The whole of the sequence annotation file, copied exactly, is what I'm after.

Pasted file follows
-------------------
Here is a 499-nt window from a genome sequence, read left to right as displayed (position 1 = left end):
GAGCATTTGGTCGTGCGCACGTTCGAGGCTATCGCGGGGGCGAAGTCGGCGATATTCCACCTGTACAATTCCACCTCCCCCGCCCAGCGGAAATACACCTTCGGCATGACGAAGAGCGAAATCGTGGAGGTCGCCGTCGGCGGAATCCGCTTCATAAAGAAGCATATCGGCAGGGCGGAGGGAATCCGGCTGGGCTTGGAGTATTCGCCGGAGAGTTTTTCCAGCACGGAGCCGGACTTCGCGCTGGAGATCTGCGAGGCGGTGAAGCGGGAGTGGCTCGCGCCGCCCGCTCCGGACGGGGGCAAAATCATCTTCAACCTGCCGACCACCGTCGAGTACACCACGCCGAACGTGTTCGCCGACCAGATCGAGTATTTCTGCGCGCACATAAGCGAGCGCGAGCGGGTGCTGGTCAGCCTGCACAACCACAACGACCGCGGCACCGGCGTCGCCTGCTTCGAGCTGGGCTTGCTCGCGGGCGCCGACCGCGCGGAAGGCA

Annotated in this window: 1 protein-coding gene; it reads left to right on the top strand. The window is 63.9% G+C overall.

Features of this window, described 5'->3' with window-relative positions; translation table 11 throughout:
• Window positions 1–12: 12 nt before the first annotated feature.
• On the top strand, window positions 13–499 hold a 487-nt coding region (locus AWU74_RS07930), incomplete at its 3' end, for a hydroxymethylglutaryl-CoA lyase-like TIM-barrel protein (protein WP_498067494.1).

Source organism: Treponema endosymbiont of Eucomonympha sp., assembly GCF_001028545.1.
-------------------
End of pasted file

Here is a 499-nt window from a genome sequence, read left to right as displayed (position 1 = left end):
GAGCATTTGGTCGTGCGCACGTTCGAGGCTATCGCGGGGGCGAAGTCGGCGATATTCCACCTGTACAATTCCACCTCCCCCGCCCAGCGGAAATACACCTTCGGCATGACGAAGAGCGAAATCGTGGAGGTCGCCGTCGGCGGAATCCGCTTCATAAAGAAGCATATCGGCAGGGCGGAGGGAATCCGGCTGGGCTTGGAGTATTCGCCGGAGAGTTTTTCCAGCACGGAGCCGGACTTCGCGCTGGAGATCTGCGAGGCGGTGAAGCGGGAGTGGCTCGCGCCGCCCGCTCCGGACGGGGGCAAAATCATCTTCAACCTGCCGACCACCGTCGAGTACACCACGCCGAACGTGTTCGCCGACCAGATCGAGTATTTCTGCGCGCACATAAGCGAGCGCGAGCGGGTGCTGGTCAGCCTGCACAACCACAACGACCGCGGCACCGGCGTCGCCTGCTTCGAGCTGGGCTTGCTCGCGGGCGCCGACCGCGCGGAAGGCA

Annotated in this window: 1 protein-coding gene; it reads left to right on the top strand. The window is 63.9% G+C overall.

Features of this window, described 5'->3' with window-relative positions; translation table 11 throughout:
• Window positions 1–12: 12 nt before the first annotated feature.
• On the top strand, window positions 13–499 hold a 487-nt coding region (locus AWU74_RS07930), incomplete at its 3' end, for a hydroxymethylglutaryl-CoA lyase-like TIM-barrel protein (protein WP_498067494.1).

Source organism: Treponema endosymbiont of Eucomonympha sp., assembly GCF_001028545.1.